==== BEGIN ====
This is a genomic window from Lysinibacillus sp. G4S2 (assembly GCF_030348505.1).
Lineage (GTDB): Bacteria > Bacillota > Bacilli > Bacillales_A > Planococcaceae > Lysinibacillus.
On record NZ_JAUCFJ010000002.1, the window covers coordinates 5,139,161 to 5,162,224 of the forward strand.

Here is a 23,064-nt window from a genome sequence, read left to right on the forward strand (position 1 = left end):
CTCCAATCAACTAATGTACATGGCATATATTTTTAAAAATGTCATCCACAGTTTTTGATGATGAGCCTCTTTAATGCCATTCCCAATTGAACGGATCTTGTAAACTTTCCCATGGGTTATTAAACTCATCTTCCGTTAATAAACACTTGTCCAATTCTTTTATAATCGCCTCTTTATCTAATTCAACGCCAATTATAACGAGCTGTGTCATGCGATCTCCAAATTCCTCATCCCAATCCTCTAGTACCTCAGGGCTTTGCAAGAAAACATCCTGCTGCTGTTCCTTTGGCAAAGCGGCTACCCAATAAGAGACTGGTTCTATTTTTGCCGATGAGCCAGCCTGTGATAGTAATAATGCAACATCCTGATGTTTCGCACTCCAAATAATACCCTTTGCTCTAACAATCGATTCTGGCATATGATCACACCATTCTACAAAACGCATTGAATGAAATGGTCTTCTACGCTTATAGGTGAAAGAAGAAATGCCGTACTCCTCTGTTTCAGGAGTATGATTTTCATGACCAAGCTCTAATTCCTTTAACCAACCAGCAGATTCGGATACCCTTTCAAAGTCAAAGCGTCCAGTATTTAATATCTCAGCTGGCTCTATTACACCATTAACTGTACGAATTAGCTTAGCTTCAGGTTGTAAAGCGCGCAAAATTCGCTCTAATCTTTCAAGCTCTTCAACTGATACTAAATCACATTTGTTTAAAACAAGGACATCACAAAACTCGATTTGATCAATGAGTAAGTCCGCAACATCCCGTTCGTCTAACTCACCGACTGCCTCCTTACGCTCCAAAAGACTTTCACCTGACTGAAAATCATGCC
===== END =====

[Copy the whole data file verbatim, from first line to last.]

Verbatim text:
This is a genomic window from Lysinibacillus sp. G4S2 (assembly GCF_030348505.1).
Lineage (GTDB): Bacteria > Bacillota > Bacilli > Bacillales_A > Planococcaceae > Lysinibacillus.
On record NZ_JAUCFJ010000002.1, the window covers coordinates 5,139,161 to 5,162,224 of the forward strand.

Here is a 23,064-nt window from a genome sequence, read left to right on the forward strand (position 1 = left end):
CTCCAATCAACTAATGTACATGGCATATATTTTTAAAAATGTCATCCACAGTTTTTGATGATGAGCCTCTTTAATGCCATTCCCAATTGAACGGATCTTGTAAACTTTCCCATGGGTTATTAAACTCATCTTCCGTTAATAAACACTTGTCCAATTCTTTTATAATCGCCTCTTTATCTAATTCAACGCCAATTATAACGAGCTGTGTCATGCGATCTCCAAATTCCTCATCCCAATCCTCTAGTACCTCAGGGCTTTGCAAGAAAACATCCTGCTGCTGTTCCTTTGGCAAAGCGGCTACCCAATAAGAGACTGGTTCTATTTTTGCCGATGAGCCAGCCTGTGATAGTAATAATGCAACATCCTGATGTTTCGCACTCCAAATAATACCCTTTGCTCTAACAATCGATTCTGGCATATGATCACACCATTCTACAAAACGCATTGAATGAAATGGTCTTCTACGCTTATAGGTGAAAGAAGAAATGCCGTACTCCTCTGTTTCAGGAGTATGATTTTCATGACCAAGCTCTAATTCCTTTAACCAACCAGCAGATTCGGATACCCTTTCAAAGTCAAAGCGTCCAGTATTTAATATCTCAGCTGGCTCTATTACACCATTAACTGTACGAATTAGCTTAGCTTCAGGTTGTAAAGCGCGCAAAATTCGCTCTAATCTTTCAAGCTCTTCAACTGATACTAAATCACATTTGTTTAAAACAAGGACATCACAAAACTCGATTTGATCAATGAGTAAGTCCGCAACATCCCGTTCGTCTAACTCACCGACTGCCTCCTTACGCTCCAAAAGACTTTCACCTGACTGAAAATCATGCC